Giving to Education Groups Up 5.25% in 1994, Report Says
Charitable giving by individuals, foundations, and corporations to nonprofit groups increased about 3.6 percent last year, barely keeping pace with inflation, according to an annual philanthropy report released last week.
Last year, education groups fared slightly better than the nonprofit sector as a whole, with a 5.25 percent increase over 1993.
Nonprofit education groups received $16.7 billion last year, according to "Giving U.S.A.," the report issued by the American Association of Fundraising Council's Trust for Philanthropy, based in New York City.
Giving increased across all sectors of nonprofit groups except for "human service" organizations, which experienced a decline of 8.8 percent.
The human-service sector, as defined in the "Giving U.S.A." report, includes poverty programs, housing, public protection, job training, natural-disaster relief, youth programs, services to the handicapped, and senior citizens' centers.
Ann Kaplan, the editor of "Giving U.S.A.," said it was not clear why the decline in that sector occurred.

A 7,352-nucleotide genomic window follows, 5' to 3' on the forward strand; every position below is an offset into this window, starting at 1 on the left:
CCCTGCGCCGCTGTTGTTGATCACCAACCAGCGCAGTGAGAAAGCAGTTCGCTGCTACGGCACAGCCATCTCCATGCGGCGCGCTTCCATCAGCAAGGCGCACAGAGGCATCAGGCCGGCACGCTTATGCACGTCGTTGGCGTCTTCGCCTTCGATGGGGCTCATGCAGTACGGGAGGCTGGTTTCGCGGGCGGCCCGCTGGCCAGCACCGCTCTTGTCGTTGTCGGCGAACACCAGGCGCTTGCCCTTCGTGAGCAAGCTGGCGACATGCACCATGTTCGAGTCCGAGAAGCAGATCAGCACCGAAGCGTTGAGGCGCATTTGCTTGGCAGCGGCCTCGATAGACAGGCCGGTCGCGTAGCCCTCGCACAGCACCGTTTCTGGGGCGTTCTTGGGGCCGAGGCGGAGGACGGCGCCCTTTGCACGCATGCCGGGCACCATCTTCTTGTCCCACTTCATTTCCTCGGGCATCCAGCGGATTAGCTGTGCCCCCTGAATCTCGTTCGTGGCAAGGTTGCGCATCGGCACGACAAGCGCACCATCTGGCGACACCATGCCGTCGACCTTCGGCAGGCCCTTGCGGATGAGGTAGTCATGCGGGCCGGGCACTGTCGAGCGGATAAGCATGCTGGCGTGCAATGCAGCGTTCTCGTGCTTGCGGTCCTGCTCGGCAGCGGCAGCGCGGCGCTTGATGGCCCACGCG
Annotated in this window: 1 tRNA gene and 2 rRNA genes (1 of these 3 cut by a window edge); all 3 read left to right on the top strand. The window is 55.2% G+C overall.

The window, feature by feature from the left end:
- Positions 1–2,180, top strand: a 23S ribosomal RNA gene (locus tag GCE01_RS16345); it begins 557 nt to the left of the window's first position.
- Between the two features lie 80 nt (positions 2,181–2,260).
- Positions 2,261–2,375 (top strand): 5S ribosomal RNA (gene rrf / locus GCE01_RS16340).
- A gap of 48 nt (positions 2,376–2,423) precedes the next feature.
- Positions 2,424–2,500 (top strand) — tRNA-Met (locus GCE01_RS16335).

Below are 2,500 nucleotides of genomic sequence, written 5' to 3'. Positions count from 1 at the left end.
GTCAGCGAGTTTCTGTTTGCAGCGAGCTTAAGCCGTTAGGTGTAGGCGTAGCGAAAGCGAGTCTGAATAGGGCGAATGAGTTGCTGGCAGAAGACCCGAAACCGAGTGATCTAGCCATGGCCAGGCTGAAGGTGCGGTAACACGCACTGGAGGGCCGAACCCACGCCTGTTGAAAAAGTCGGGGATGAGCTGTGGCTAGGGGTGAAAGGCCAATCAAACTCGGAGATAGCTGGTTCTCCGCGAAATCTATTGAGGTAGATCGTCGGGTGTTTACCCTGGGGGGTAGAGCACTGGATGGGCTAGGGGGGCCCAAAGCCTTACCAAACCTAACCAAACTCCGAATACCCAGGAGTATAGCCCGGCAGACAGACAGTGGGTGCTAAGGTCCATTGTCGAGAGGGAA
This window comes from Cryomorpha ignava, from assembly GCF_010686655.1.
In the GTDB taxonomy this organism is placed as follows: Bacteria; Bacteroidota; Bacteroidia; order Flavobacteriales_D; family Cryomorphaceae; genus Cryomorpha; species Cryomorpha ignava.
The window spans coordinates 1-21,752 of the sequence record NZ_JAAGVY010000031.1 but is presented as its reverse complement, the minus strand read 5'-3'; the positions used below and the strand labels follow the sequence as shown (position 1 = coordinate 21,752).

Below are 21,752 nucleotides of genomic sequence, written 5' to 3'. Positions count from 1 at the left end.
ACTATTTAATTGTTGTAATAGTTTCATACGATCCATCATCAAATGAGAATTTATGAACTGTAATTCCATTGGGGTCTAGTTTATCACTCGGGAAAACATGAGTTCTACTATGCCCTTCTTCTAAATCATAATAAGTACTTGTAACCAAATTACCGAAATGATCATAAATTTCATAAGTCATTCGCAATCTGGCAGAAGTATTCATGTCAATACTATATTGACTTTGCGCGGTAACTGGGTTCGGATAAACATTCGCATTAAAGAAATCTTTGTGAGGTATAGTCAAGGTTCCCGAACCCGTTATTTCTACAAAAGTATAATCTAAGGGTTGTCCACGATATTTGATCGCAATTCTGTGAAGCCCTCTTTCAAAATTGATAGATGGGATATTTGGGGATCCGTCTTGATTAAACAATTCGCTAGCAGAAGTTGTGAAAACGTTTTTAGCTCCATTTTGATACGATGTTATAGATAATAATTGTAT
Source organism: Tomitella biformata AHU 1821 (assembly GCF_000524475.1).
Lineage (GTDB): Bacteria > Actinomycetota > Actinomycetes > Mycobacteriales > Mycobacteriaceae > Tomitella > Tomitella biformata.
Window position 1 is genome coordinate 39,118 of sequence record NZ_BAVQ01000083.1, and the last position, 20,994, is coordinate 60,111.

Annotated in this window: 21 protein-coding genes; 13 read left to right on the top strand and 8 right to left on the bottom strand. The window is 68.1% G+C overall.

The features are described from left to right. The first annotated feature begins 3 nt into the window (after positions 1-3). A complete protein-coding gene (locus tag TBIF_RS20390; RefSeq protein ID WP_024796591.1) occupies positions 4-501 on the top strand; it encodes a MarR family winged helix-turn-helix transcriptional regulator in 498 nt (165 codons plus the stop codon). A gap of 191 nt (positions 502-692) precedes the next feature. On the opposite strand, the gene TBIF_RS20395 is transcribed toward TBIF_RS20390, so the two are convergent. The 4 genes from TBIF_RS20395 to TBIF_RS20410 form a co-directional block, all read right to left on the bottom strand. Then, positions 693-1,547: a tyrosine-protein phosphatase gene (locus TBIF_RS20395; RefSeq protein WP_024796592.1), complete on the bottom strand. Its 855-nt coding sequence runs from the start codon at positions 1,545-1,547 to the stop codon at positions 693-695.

However, she said the decline in giving to human-service programs "highlight[s] the inability of voluntary giving to replace government funding."
In 1994, for example, total contributions to human-service groups represented less than half of total payments under the federal Aid to Families with Dependent Children program, Ms. Kaplan pointed out.
New Ways To Give?
Contributions from corporations increased only 1 percent last year, compared with a 3.89 percent in giving by individuals, a 2.7 percent increase in bequests, and a 4 percent increase in foundation giving.
J. Patrick Ryan, the chairman of the fund-raising association, attributed the slower rate of growth to the changing nature of corporate philanthropy.
Mr. Ryan suggested that the increasing tendency of cor~porations to support nonprofit organizations in a variety of nontraditional ways--including low-interest loans, licensing agreements, event sponsorships, or campaigns to promote employee volunteerism and giving--rather than direct grants makes it more difficult to accurately measure philanthropic activity.
"Companies are spreading out the responsibility for making the gift among more people in their companies," Ms. Kaplan said.
"Instead of just being the C.E.O., it might be the chief financial officer or people in marketing and advertising departments," she said.
Companies are also increasing their matching-grant programs and expanding the types of organizations that are eligible for gifts through such programs to include elementary and secondary schools, environmental groups, and various other charitable organizations, in addition to the traditional college alumni funds.